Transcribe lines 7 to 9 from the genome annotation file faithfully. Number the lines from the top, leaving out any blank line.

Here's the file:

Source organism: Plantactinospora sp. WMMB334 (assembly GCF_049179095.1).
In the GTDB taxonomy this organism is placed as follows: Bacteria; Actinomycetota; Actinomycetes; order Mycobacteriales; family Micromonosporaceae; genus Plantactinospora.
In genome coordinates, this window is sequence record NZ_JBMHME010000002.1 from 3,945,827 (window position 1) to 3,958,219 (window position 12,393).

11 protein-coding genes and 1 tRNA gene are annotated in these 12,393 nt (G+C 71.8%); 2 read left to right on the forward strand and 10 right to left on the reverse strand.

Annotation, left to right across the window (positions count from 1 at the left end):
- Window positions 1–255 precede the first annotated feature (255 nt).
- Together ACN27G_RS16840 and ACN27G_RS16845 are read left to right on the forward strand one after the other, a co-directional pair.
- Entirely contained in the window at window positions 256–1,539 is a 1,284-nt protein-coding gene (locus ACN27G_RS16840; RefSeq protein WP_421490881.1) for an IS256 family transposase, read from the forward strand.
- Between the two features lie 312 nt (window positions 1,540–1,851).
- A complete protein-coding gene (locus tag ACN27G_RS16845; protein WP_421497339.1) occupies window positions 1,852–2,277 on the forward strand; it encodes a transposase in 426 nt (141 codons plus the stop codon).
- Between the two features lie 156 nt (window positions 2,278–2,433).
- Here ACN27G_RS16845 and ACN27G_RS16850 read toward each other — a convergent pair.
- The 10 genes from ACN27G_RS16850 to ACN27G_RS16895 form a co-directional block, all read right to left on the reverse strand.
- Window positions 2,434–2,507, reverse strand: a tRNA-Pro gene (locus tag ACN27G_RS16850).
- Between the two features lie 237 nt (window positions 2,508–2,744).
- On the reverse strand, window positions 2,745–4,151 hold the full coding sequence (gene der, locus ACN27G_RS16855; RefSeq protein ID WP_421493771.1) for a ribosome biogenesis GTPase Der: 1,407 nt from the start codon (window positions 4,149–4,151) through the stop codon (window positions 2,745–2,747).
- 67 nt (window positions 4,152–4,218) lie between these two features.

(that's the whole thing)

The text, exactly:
- Together ACN27G_RS16840 and ACN27G_RS16845 are read left to right on the forward strand one after the other, a co-directional pair.
- Entirely contained in the window at window positions 256–1,539 is a 1,284-nt protein-coding gene (locus ACN27G_RS16840; RefSeq protein WP_421490881.1) for an IS256 family transposase, read from the forward strand.
- Between the two features lie 312 nt (window positions 1,540–1,851).